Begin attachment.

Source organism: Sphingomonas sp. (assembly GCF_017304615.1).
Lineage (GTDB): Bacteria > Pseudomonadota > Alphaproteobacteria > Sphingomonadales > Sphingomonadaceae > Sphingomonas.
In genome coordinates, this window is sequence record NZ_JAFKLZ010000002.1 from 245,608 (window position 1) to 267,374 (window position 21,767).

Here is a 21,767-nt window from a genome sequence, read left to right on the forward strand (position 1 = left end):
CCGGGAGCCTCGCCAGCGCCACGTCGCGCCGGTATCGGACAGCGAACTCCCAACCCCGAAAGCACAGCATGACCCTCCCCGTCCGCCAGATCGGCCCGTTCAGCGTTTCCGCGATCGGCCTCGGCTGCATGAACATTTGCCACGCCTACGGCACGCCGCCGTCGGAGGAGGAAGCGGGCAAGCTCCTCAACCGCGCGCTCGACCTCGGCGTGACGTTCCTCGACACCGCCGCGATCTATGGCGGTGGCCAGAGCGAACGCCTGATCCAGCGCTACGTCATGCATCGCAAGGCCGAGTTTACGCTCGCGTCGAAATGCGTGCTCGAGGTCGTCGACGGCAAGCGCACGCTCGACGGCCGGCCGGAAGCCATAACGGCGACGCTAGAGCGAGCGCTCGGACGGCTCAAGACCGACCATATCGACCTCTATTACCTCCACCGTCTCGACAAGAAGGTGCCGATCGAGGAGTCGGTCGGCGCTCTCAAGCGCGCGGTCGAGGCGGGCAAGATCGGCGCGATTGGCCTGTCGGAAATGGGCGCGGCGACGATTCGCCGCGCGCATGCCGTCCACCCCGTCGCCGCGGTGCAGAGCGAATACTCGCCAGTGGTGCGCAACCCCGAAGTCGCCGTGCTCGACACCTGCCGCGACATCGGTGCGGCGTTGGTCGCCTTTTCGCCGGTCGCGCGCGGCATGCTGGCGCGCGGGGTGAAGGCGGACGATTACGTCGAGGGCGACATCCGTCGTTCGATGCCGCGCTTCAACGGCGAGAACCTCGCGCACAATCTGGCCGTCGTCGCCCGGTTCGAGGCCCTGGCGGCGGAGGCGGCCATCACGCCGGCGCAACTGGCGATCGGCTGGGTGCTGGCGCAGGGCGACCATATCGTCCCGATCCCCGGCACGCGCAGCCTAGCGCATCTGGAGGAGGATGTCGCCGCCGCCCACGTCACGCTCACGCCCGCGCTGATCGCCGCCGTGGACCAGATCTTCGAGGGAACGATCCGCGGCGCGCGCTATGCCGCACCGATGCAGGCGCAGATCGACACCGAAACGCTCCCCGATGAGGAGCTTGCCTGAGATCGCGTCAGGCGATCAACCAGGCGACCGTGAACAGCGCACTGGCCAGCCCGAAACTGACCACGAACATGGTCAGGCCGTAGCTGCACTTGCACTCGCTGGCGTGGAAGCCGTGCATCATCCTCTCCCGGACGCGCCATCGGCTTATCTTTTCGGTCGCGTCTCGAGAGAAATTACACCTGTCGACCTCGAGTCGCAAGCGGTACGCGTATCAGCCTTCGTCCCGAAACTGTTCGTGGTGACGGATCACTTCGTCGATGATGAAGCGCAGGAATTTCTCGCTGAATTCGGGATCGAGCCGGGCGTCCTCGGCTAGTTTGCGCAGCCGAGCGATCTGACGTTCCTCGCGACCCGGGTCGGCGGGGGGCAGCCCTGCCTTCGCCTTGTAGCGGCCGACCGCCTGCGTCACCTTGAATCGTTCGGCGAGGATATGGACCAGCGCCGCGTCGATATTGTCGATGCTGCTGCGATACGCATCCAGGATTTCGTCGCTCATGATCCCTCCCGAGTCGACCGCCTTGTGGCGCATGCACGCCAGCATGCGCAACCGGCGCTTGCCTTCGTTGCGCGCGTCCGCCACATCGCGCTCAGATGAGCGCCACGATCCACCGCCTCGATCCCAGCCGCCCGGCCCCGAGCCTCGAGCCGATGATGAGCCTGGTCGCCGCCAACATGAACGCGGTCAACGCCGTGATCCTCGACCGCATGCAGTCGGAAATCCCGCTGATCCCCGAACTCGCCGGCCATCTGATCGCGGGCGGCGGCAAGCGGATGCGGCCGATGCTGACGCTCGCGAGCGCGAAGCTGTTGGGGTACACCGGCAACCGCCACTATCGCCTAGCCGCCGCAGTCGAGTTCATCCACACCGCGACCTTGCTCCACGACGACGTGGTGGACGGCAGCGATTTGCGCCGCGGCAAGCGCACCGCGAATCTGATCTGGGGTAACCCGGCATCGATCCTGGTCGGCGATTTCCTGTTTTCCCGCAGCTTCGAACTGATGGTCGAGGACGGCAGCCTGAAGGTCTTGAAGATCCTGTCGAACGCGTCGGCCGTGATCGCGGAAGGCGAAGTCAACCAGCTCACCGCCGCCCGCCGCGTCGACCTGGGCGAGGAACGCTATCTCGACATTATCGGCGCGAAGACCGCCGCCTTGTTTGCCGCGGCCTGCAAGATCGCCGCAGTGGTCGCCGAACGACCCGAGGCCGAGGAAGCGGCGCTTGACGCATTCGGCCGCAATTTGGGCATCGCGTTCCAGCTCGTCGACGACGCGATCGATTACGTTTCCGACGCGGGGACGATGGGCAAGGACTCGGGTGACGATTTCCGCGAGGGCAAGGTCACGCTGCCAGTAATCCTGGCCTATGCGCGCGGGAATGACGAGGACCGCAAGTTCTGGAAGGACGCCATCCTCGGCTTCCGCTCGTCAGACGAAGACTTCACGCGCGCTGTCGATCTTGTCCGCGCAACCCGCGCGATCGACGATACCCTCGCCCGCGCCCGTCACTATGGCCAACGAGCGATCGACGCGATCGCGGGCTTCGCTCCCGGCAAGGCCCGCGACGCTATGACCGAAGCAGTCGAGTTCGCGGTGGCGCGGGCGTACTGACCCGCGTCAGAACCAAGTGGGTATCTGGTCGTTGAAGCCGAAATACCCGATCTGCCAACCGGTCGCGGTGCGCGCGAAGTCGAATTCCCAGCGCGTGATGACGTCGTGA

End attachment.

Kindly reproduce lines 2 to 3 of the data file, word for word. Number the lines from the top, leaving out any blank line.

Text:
Lineage (GTDB): Bacteria > Pseudomonadota > Alphaproteobacteria > Sphingomonadales > Sphingomonadaceae > Sphingomonas.
In genome coordinates, this window is sequence record NZ_JAFKLZ010000002.1 from 245,608 (window position 1) to 267,374 (window position 21,767).